When the driver drives out a signal transition, the wave initially sees the transmission line going to the left in parallel with the transmission line going off to the right, because the wave is going to split and propagate in both directions. So, the driver drives into 50 Ohms (100 // 100). The wave propagates in both directions down the transmission line until the ends are reached. You want to set RT to equal the differential characteristic impedance of 100 Ohms, so there is no reflection. With no reflections, there is no settling time, and the receivers get nice clean edges.
Now, consider the same transmission line structure, but this time being driven from one of the ends.
When the driver drives a signal transition, the wave first sees RT in parallel with the 100 Ohm differential transmission line. Assuming RT is set to 100 Ohms, the driver drives into 50 Ohms. The wave then travels down the transmission line. At the receiver in the middle, the wave sees the high-impedance input of the receiver in parallel with the rest of the transmission line, so it sees 100 Ohms, and there is no reflection. The wave travels on past the middle receiver and hits the RT end terminator. If that terminator matches the 100 Ohms of the differential transmission line, then there is no reflection, and the end receiver gets the full incident wave.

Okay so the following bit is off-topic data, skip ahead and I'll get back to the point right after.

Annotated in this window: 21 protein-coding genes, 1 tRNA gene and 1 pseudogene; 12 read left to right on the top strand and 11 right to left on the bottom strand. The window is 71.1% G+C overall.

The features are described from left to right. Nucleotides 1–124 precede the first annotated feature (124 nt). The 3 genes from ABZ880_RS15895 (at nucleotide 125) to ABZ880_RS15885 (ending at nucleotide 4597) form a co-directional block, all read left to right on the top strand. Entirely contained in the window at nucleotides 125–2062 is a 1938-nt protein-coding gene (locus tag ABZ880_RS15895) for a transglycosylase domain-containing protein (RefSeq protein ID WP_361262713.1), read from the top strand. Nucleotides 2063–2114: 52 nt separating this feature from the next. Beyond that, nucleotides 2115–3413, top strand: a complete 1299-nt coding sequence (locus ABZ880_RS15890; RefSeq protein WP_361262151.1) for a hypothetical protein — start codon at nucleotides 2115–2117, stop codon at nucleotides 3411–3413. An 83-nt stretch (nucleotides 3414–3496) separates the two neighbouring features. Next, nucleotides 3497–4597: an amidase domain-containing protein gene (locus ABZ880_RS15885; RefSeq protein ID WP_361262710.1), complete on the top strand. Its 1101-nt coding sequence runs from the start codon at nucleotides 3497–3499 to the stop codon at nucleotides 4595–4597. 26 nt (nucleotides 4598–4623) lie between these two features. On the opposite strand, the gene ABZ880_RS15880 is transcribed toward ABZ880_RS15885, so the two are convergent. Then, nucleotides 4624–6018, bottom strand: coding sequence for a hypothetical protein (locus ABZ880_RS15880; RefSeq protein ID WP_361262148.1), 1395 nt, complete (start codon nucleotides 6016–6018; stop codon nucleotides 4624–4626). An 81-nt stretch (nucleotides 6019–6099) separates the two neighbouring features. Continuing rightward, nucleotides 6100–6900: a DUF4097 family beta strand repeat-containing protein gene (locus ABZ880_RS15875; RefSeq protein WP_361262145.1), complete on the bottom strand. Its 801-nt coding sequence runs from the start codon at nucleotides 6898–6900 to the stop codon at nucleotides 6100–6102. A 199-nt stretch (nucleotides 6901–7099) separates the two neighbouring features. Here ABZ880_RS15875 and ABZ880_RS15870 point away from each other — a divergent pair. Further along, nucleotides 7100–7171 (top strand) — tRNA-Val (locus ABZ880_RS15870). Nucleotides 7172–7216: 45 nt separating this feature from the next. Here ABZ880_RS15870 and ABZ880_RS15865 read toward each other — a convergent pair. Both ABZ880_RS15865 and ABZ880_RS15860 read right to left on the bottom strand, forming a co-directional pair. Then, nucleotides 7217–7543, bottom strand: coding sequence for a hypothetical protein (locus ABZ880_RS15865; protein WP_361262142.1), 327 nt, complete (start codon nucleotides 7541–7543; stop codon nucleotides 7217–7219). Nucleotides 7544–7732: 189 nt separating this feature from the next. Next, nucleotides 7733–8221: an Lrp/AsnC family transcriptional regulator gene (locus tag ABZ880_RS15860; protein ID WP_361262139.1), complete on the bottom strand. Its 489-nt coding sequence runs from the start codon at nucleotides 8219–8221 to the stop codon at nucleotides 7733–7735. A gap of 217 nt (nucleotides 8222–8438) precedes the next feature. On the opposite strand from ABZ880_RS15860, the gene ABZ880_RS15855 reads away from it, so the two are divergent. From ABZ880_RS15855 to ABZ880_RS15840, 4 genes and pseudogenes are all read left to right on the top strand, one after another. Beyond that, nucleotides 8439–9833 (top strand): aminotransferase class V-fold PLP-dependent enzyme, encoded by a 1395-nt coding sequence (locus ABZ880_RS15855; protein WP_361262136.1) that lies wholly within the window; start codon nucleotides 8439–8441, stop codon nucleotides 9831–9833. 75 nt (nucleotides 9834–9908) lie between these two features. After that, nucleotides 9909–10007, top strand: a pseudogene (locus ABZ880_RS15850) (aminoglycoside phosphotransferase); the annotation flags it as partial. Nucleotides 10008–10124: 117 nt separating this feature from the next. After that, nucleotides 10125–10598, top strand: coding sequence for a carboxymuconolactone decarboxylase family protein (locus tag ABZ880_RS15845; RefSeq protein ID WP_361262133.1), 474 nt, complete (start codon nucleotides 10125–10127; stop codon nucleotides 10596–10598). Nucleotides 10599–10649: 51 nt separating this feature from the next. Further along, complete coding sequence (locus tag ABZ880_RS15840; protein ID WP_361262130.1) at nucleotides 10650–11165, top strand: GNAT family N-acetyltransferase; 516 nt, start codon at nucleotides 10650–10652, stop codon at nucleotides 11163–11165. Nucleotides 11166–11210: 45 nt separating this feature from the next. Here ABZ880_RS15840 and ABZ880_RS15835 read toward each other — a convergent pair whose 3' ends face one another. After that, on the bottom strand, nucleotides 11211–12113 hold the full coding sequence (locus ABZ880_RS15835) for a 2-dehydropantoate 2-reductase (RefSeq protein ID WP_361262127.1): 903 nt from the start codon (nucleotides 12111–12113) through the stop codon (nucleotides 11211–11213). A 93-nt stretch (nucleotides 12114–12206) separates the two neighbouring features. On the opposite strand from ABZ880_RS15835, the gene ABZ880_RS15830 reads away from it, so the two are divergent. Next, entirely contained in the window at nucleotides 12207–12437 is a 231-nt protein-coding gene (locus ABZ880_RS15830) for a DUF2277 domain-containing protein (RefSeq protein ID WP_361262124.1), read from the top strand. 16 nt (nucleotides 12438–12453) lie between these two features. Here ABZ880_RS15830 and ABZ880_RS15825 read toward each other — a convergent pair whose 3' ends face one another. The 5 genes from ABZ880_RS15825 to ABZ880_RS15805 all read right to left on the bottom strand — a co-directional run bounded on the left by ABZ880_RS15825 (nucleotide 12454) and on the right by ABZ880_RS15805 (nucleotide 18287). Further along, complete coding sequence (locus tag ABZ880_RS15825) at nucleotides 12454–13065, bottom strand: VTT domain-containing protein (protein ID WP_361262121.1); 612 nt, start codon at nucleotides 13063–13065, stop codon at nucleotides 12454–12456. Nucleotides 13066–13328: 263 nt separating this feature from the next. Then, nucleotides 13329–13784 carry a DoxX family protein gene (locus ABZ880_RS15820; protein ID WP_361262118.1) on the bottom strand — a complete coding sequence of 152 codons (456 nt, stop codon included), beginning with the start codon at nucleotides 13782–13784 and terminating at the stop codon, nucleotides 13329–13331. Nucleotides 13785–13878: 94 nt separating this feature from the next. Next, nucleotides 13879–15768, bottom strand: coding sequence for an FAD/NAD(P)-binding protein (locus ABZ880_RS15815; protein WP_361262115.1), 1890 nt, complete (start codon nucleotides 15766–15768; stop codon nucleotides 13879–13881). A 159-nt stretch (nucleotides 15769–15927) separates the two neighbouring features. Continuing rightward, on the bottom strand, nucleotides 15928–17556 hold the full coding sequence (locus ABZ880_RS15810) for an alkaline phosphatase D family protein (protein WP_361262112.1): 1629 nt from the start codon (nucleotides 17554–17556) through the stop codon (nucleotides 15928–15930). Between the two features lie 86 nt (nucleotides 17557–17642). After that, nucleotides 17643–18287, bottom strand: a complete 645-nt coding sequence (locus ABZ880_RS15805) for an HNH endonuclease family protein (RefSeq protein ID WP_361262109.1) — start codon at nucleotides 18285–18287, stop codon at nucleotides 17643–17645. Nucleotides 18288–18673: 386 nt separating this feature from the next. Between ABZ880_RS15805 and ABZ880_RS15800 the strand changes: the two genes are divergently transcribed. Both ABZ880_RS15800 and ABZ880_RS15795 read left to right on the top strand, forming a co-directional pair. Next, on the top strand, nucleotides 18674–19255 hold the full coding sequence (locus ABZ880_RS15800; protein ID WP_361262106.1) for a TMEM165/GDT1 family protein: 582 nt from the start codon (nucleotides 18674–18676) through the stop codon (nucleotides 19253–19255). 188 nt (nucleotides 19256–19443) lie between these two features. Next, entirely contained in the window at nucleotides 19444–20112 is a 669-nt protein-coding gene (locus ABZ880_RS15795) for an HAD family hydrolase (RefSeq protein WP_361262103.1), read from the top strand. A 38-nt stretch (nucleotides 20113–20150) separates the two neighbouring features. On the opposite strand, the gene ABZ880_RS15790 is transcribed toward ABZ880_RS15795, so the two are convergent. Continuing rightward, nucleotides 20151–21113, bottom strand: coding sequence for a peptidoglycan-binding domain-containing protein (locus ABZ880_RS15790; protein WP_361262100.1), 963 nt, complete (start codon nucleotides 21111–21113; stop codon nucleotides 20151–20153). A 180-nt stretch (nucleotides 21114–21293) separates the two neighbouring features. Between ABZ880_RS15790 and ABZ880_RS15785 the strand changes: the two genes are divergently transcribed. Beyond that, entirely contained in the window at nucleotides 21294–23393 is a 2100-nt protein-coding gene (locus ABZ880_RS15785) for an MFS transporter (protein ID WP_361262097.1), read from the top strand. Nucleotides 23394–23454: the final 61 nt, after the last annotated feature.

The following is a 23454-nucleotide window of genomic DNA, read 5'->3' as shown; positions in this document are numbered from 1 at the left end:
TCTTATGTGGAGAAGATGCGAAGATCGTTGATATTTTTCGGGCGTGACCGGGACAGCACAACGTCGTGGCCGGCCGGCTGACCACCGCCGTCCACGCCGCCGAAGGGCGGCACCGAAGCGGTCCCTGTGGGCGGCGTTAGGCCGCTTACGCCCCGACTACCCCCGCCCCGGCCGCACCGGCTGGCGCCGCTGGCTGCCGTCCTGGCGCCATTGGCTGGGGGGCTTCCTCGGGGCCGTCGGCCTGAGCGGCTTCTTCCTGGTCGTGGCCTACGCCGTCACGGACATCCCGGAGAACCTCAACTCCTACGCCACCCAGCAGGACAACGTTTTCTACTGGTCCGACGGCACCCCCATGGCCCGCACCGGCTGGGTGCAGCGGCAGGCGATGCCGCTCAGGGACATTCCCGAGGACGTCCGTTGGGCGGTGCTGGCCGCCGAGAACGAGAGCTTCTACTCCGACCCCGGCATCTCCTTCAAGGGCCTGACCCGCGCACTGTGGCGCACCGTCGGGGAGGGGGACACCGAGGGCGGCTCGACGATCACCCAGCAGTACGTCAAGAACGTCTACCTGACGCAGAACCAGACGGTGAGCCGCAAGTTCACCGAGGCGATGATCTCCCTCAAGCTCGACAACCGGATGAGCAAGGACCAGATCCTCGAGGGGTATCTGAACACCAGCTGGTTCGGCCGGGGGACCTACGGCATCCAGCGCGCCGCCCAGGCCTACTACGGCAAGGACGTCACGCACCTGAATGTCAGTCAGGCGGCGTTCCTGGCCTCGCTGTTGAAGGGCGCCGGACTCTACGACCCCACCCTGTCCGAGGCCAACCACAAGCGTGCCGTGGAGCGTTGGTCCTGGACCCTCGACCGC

So, Both-Ends termination works really well for high-frequency signalling with low-voltage swings where the topologies require multiple drivers and receivers. Common differential logic families using both-ends termination are RS-485, CAN and Bus-LVDS (BLVDS).
Slowin’ it Down
The best solution to any transmission line problem is to implement a resistor at each driver that slows the edge rate down enough that the conductor no longer exhibits transmission line effects. You can’t do this if you need to drive at high frequency where edge rates must be fast, or if the conductor needs to be long, but in many cases you can do this. Slowing the edge down not only removes transmission line effects, but also reduces crosstalk and EMI, since those are proportional to signal edge rates.
In order to choose a value of resistor to slow down the edge enough, make the assumption that you will get rid of transmission line effects and calculate based on a lumped-parameter system. Consider that the source resistor and capacitance of the PCB trace and receiver pin capacitance form a low-pass filter, and make the edge rate of the step-response of that filter be slow enough such that the conductor is not more than 1/6 as long as the distance that the signal edge would occupy on that conductor. Typically, you choose a value in the range 100 Ohms – 1000 Ohms.